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Formula E

He’s a prodigy: Hong Kong teenager Kobe Wong leaves Formula E drivers trailing in his electric dust

The 13-year-old pips Alex Lynn in thrilling E-Race victory at HKT Hong Kong E-Prix, leaving Daniel Abt and Kamui Kobayashi in his wake

PUBLISHED : Sunday, 03 December, 2017, 5:50pm
UPDATED : Sunday, 03 December, 2017, 7:24pm

DS Virgin Racing driver Alex Lynn marched over to the other side of the simulator booth to see who had pipped him to victory with a sublime overtake on the final lap of the official E-Race at Central Harbourfront.

But he wasn’t expecting to see a 13-year-old boy proudly smiling back at him.

Teenager Kobe Wong was sat between his hero, the Andretti driver Kamui Kobayashi of Japan, and Daniel Abt of Audi, both of whom he left trailing in his electric dust over the five-lap race.

“I’m worried he’s going to take my drive now,” joked Lynn of Wong, who has taken karting lessons with Hong Kong racer Darryl O’Young.

Even video games whizz Felix Rosenqvist, who was promoted to winner in Sunday’s HKT Hong Kong E-Prix after Abt’s disqualification, was no match for the Hongkonger.

“That was really fun,” Wong said after snatching first place from Lynn. The Briton had been leading for much of the race until Wong sold him a dummy late on to audible disbelief from a jam-packed E-Village.

As a reward, Wong was allowed to skip the autograph session queue and sidled up to last season’s champion Lucas di Grassi for a photo.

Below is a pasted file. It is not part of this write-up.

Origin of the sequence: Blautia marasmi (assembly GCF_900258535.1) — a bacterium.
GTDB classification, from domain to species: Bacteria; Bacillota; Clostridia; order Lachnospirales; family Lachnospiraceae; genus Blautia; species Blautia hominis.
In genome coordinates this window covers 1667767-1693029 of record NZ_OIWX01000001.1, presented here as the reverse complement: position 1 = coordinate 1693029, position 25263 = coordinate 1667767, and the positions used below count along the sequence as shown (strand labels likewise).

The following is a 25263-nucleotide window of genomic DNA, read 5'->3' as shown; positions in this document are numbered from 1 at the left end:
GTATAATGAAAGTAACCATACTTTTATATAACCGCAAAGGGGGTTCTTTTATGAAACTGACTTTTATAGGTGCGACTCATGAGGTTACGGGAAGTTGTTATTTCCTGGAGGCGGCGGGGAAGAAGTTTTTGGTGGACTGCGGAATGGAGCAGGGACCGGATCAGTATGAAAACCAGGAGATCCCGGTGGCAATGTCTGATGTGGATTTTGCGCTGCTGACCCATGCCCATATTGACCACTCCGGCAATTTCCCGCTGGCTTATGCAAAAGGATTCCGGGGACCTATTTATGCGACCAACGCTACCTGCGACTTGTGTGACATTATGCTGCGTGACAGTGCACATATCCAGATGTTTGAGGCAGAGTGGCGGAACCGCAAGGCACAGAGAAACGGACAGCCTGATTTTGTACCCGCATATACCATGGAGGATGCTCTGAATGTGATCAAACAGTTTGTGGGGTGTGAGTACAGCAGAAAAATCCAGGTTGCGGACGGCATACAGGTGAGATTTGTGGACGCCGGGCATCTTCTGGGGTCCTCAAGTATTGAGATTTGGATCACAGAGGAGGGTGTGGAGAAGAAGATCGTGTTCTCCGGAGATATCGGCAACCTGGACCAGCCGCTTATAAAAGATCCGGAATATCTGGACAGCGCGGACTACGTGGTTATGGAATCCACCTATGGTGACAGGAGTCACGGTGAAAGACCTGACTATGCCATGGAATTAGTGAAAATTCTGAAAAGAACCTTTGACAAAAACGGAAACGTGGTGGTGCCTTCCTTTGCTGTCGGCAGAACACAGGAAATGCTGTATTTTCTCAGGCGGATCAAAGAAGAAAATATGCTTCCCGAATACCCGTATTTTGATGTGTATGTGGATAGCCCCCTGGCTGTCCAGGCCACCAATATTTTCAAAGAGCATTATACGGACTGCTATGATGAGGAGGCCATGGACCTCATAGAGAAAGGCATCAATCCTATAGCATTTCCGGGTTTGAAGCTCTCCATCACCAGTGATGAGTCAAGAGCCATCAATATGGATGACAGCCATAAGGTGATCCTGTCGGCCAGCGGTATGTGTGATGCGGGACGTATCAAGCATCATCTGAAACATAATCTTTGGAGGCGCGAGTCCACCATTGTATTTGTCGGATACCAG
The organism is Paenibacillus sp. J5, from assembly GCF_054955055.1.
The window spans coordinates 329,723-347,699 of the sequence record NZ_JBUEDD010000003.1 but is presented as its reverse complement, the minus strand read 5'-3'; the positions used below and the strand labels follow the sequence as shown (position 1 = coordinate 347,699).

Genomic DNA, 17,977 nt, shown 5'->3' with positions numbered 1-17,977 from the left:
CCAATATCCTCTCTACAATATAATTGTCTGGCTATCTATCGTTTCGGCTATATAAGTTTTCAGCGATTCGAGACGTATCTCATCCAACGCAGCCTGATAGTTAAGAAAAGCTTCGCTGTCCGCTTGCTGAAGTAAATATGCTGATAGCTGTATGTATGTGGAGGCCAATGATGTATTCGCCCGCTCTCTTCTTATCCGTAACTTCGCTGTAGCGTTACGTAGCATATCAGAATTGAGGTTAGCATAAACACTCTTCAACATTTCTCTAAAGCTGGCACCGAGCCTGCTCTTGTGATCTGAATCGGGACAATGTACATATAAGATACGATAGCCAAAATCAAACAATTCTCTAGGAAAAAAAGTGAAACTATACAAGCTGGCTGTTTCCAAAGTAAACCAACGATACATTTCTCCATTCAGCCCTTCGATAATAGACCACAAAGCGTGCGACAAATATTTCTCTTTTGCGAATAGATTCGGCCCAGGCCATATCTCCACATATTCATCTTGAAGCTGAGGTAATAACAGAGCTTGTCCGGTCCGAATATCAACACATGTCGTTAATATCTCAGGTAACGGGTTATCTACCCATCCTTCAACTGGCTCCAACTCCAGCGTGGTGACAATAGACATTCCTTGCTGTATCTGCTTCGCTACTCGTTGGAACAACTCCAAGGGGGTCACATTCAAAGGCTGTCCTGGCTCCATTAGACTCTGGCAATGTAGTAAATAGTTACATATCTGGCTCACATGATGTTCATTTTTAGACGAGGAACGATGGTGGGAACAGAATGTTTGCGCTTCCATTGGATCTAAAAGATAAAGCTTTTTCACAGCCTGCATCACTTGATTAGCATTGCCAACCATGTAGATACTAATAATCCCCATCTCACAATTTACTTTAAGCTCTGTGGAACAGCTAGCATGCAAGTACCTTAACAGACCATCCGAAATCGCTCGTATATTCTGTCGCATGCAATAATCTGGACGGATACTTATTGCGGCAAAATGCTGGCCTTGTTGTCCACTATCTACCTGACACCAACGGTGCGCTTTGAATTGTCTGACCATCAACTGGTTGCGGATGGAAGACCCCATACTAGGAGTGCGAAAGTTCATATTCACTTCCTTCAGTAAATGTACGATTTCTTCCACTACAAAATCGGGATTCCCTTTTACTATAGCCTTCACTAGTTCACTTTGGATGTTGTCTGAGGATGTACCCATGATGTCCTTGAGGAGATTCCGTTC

The Brazilian told Wong he watched the race and that he did a “good job on the last corner”.

The result comes as no surprise for Wong, however, as he qualified top of the Hong Kong E-Prix fans simulator this year and last.

“I play the simulator at home, but we only have the wheel, no seats or other things,” said Wong, who dreams of following in the footsteps of Lynn & Co to become a professional driver.

He finished 10th in the official E-Race last year – Formula E drivers Mitch Evans, Jerome d’Ambrosio and Stephane Sarrazin taking the podium – but organisers were left stunned at Wong’s progress.

“It’s phenomenal,” said an official. “He was doing it consistently quick. There’s no way he could have practised fully for this because it’s not available for the public [outside events], so he’s just got talent – natural talent. He just jumped in and won the fastest lap. He’s a prodigy.”

Wong’s parents stood to the side beaming with pride as their son became the centre of all the media attention, and Hong Kong racing fans should be encouraged.

“This is a mobile game made for this sort of environment,” said the official. “It’s more of an arcade than a simulator, but it allows young players like Kobe to get around the track.

“The drivers always get competitive and it’s nice to sandwich the fans in between. It’s about accessibility and we want our drivers to interact with their fans.”